/practical joke

practical joke

Hammer and Nails (1977) by
Hans Godo Frabel. A “glass hammer” is an impossible object which an apprentice might be sent to fetch as part of a fool’s errand

A fool’s errand is a type of practical joke or prank where a newcomer to a group, typically in a professional context, is given an impossible or nonsensical task by older or more experienced members of the group. Many such errands require the victim to travel some distance and request an impossible object by name; the prank will be widely known within the peer group as an in-joke, and the person they ask for the object will play along, often by sending the victim on to make the same request elsewhere.

The errand is an example of a hazing ritual, through which a newcomer gains acceptance into a group.


  • A North American fool’s errand is the “snipe hunt“.[1][2] The hunters are typically led to an outdoor spot at night and given a bag or pillowcase along with instructions that can include either waiting quietly or making odd noises to attract the creatures. The other group members leave, promising to chase the snipe toward the newcomer; instead, they return home or to camp, leaving the victim of the prank alone in the dark to discover that they have been duped and left “holding the bag“.[3] As an American rite of passage, it is often associated with summer camps and groups such as the Boy Scouts.[4]
  • New car salespeople are often sent to different dealerships around town to get the “lot stretcher”. After reaching the new dealership, the manager informs the salesperson that it just got moved to another dealership across town, and the prank continues.[5]
  • A common fool’s errand is to send someone to get “blinker fluid”[6][7] or “turn signal fluid” from an automotive parts store.
  • In baseball, a manager or a coach will ask a new batboy to fetch them a “box of curveballs” or “the keys to the batter’s box.” Major League pitcher Rick Sutcliffe would often perform this prank.[8][9]
  • In the pizza-making business, newcomers are told to look in the fridge for the “dough repair kit”.[10]
  • Another variation includes being sent to procure a “long weight” or “long stand”, the idea being that the dupe will reach the shop (or equivalent source of the mythical object) and place the request.[11] The victim is then delayed by the shopkeeper and thus receives a long wait.
  • Other common restaurant practical jokes include sending the new employee to another restaurant to borrow the “bacon stretcher”, “lobster food”, “lobster gun”, a “souffle pump”, left-handed tongs, the “oven key”, a left-handed broom, or a “can of steam”.[12][13] An alternative prank is to instruct the new employee to empty a coffee machine or hot water tower of its water (the machine being connected to a water line and thus never able to be “emptied”).[citation needed]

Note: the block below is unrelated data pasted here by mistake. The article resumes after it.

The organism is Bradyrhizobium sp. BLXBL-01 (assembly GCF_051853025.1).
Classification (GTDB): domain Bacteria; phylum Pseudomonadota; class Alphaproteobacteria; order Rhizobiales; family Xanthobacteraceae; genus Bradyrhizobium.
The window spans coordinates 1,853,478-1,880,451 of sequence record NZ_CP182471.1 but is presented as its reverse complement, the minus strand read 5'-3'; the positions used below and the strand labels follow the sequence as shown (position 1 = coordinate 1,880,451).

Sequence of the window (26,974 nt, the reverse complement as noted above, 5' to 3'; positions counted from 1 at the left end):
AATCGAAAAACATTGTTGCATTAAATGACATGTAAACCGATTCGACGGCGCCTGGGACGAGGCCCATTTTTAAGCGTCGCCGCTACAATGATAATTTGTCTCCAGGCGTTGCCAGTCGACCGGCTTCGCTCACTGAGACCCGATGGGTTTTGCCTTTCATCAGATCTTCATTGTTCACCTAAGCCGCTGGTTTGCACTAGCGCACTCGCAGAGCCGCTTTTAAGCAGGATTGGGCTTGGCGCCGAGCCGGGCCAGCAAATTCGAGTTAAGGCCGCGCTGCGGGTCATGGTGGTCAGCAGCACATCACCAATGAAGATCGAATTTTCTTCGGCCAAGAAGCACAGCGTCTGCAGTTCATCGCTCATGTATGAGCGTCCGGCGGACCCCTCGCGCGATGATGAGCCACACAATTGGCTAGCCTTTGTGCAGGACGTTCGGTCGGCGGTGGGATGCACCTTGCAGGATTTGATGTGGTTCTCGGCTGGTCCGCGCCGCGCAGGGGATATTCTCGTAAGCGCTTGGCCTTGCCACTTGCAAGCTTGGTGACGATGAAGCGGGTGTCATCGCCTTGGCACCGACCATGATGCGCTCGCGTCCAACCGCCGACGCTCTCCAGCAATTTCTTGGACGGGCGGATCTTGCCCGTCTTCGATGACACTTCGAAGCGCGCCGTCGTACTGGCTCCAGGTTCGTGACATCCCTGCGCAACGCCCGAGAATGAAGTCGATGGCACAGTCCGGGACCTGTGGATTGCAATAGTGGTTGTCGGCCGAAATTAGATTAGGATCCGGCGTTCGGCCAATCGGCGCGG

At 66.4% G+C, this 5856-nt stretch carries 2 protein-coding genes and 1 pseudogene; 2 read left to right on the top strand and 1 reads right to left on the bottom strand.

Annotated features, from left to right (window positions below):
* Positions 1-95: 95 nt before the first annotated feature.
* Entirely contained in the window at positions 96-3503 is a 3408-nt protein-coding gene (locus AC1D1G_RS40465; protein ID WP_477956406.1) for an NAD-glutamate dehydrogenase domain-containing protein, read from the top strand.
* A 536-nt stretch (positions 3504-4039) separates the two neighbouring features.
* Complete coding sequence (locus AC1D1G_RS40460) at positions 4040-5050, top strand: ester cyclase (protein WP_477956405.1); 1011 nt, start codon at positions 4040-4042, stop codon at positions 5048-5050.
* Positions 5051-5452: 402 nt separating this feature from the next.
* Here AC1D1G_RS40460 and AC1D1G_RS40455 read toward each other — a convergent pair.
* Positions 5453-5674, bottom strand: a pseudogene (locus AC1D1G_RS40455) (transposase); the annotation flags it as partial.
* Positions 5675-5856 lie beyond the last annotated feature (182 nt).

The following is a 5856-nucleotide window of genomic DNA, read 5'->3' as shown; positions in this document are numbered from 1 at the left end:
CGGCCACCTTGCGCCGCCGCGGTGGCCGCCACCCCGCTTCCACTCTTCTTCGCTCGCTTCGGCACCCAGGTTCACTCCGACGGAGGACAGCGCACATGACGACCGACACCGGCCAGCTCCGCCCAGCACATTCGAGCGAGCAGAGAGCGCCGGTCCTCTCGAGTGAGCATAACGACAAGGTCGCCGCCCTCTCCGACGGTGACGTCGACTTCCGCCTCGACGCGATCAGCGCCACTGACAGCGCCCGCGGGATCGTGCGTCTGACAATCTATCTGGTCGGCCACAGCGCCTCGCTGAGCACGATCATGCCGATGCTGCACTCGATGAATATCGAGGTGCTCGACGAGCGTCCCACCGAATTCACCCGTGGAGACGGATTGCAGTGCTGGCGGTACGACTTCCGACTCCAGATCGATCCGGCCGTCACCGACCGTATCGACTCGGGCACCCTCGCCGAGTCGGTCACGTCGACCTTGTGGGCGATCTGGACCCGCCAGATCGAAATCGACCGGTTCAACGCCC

• In the decorating and construction trade, a “left-handed screwdriver”, “board stretcher”, “eye measures”, “hammer grease”, “wall expander”, “glass hammer”, “striped or tartan paint”, “metric crescent wrench”, “bucket of grinder sparks” or “box of assorted knots” are analogous pranks.[14] Another such errand subject, “polka-dot paint“, became real in the 1950s with the development of a polychromatic paint which created a dotted effect when dry.[15]
  • At General Electric‘s NELA Park plant in the 1920s, as a joke, newly hired engineers would be told to develop an inside frosted lightbulb, which the experienced engineers believed to be impossible (previous bulbs had been sandblasted for the frosting effect, which caused brittleness). In 1925, newly hired Marvin Pipkin got the assignment, and astonished his peers by succeeding.[16]
  • In the United States Navy, pranks have included sending a new sailor after a “BT Punch” (a fist-punch) from a Boiler Technician who works in the Engine Room; “red lamp oil for the port running light” and “green lamp oil for the starboard running light”; a “gallon of prop wash”; and “sound-powered phone batteries”.[17] Other examples are to send the dupe on a search for a “spool of water line”, a “dropped gig line”, a “bucket of steam”, or the infamous “ID-10-T (idiot) form”.[18]